Recruiting Strategies to Hire the Best Candidate
Recruiting in today’s fast paced, global economy is not the same as it was even five years ago. With constant competition, identifying the right candidate is far more difficult than writing up an ad based on a job description and hiring someone that has most of those skills. And research has shown the high costs of filling a position as well as leaving it open. Developing a clear, deliberate strategy to hire the best candidate instead of “a candidate” has become increasingly important.
In this course, we’ll review best practices in acquiring talent without wasting resources. We’ll focus on what it means to hire for cultural fit and discuss the interview process. Building a strategy to maximize a return on recruiting investments is imperative. Educate and guide your management team by learning how to hire the best and save your organization a great deal of time and money.
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Title: Setting a Recruiting Strategy
Module: Hire for Culture & Fit as a Strategic Plan
Setting a recruiting strategy based on your organization’s values is key to success. Start with the Identification of your Organization’s Values (make sure they are values, not personality Traits).
First, define your culture. Understand your culture and if you don’t know its makeup, start by asking your leaders how they would describe your culture. Knowing what they believe are the hallmarks of your culture will help you evaluate perceptions vs. reality. Next, ask your employees to describe the culture and determine if the two “points of view” match. Where are the gaps in perception? What is the day to day reality?
Once you’ve identified what the actual, practiced culture is, ensure the job posted on your website and recruiting materials promote that practiced culture. Create position postings that advertise those values.
Remember, it is very important to have cheerleaders in the organization to help promote the proper behavior and thus, the culture.
When hiring, ask questions around culture to reinforce what is most important to the applicant, such as:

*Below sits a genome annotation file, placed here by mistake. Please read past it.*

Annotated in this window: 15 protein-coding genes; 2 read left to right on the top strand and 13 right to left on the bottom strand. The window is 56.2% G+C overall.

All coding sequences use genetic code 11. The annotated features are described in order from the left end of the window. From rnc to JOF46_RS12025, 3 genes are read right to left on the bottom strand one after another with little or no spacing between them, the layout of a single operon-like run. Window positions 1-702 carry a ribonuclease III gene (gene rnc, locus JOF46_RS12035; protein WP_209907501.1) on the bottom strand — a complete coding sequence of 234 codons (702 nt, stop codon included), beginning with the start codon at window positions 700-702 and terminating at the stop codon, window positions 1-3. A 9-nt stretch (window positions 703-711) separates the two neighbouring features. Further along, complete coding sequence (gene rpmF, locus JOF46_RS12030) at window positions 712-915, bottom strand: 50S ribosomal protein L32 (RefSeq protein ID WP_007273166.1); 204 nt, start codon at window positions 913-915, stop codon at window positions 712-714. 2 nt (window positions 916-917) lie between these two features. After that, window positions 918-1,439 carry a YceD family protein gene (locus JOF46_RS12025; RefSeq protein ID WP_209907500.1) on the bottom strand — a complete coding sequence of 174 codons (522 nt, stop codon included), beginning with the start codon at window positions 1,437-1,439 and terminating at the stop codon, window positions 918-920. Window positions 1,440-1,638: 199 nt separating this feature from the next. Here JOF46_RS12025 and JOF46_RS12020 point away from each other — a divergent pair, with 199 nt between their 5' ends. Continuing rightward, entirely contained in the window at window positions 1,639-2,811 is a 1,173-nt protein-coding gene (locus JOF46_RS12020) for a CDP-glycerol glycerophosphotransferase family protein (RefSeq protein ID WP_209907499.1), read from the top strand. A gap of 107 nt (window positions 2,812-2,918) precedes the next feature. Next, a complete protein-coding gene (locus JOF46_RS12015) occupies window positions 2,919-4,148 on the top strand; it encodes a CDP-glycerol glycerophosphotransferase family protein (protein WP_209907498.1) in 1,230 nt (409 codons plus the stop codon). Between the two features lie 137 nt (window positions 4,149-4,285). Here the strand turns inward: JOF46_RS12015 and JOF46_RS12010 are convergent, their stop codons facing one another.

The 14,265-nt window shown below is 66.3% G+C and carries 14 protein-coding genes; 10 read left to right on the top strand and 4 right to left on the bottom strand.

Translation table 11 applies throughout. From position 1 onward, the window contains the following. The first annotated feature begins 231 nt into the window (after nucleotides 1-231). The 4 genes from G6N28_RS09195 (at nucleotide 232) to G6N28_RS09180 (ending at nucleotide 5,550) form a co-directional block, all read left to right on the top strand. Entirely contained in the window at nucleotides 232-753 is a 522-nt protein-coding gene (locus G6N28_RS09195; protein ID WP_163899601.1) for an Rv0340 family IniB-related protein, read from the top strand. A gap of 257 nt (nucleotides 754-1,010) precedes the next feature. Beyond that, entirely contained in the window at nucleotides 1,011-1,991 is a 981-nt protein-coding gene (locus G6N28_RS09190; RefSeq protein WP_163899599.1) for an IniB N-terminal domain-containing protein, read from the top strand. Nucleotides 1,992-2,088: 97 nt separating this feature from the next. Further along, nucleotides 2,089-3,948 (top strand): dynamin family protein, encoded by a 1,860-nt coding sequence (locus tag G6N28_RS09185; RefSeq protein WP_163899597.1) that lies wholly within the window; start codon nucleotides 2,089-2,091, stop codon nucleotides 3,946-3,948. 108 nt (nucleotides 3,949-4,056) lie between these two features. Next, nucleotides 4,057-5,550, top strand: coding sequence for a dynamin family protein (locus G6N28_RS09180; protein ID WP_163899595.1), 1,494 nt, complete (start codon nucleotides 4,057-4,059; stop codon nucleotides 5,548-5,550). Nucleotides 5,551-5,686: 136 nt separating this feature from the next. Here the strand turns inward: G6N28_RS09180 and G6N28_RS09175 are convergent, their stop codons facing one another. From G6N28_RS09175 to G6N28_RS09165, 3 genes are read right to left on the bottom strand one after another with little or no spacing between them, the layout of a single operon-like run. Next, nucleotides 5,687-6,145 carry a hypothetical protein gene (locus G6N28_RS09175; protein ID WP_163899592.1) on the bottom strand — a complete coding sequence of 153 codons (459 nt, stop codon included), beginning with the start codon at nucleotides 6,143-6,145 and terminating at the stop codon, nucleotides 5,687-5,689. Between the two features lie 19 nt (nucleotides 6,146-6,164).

What type of situation on the job would make you just up and quit?
What type of management style should your manager have to make you most successful? Conversely, what type of management style would stifle your growth?
Add Behavioral Interview questions as we discussed earlier in this course.
To create Behavioral Questions for a position you may have open in your organization, craft the question, using the values and behaviors you identify that are “practiced” in your organization (not just what was on paper). Develop one or two scenario questions that will help to show a candidate’s values, as they explain how they have handled situations in the past that are similar.
Create scenario questions that would show how a person would use their personal values to answer the question. Questions like:
Suppose you were doing an audit of your department, and found that your manager had changed some revenue or expense numbers to make it look like your department was surpassing budgeted revenue and you found the correct numbers showed just the opposite – How would that make you feel? Have you ever had that type of situation occur in the past? If so, how did you handle it, and how did you feel when you did what you did?
Make sure the questions focus on actual behaviors that you wish to see in the successful candidate. Other questions may be:
Tell me about a time that you were asked to go on an overnight business trip two days before you needed to leave.
Or how do you like to receive feedback around your performance?
In previous roles, what have you valued most about your co-workers?
Ask them to share past challenges they had and how they resolved the challenges
Past behavior is an indicator of future behavior – I can’t stress that enough!
Candidates who have the same values as your organization will want to apply more often, so that will give you more qualified candidates to choose from.
Ensure all involved in the hiring process are “cheerleaders” of these values
If you have a hiring manager that is not really a “cheerleader” and can be a bit “off-putting”, try to have them interview with others, such as you great HR Pros, so you can keep the proper tone to the interview. You will not be able to totally bar them from the interview (after all it is a candidate for their department), however, you can help to modify their behavior by modeling the proper behavior and tone you wish to set.
One organization I worked with, considered “fun” to be one of their core values. I crafted a question to ask candidates to tell us “Out of all of the positions they have had, do not consider how much money you made (it could have been a volunteer position), or what level it was in the organization - What was the most fun? Why?
That would reveal the types of things they felt were fun, and why they thought so. We had one candidate that looked perfect on paper, and they answered by saying - none of them were fun, because they didn’t believe fun should be incorporated into “work”. They felt it was frivolous to have fun at work. They did not fit, and it would have been a disaster had the organization hired the person, as it was a very senior position, the head of an entire division!
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Lois has held senior HR leadership positions with both domestic and global responsibility, with emphasis in workforce planning (including succession planning); organizational development; employee relations; regulatory compliance (including A rmative Action O cer); compensation and rewards; bene ts (including development of wellness programs); performance management; recruitment; and mergers &...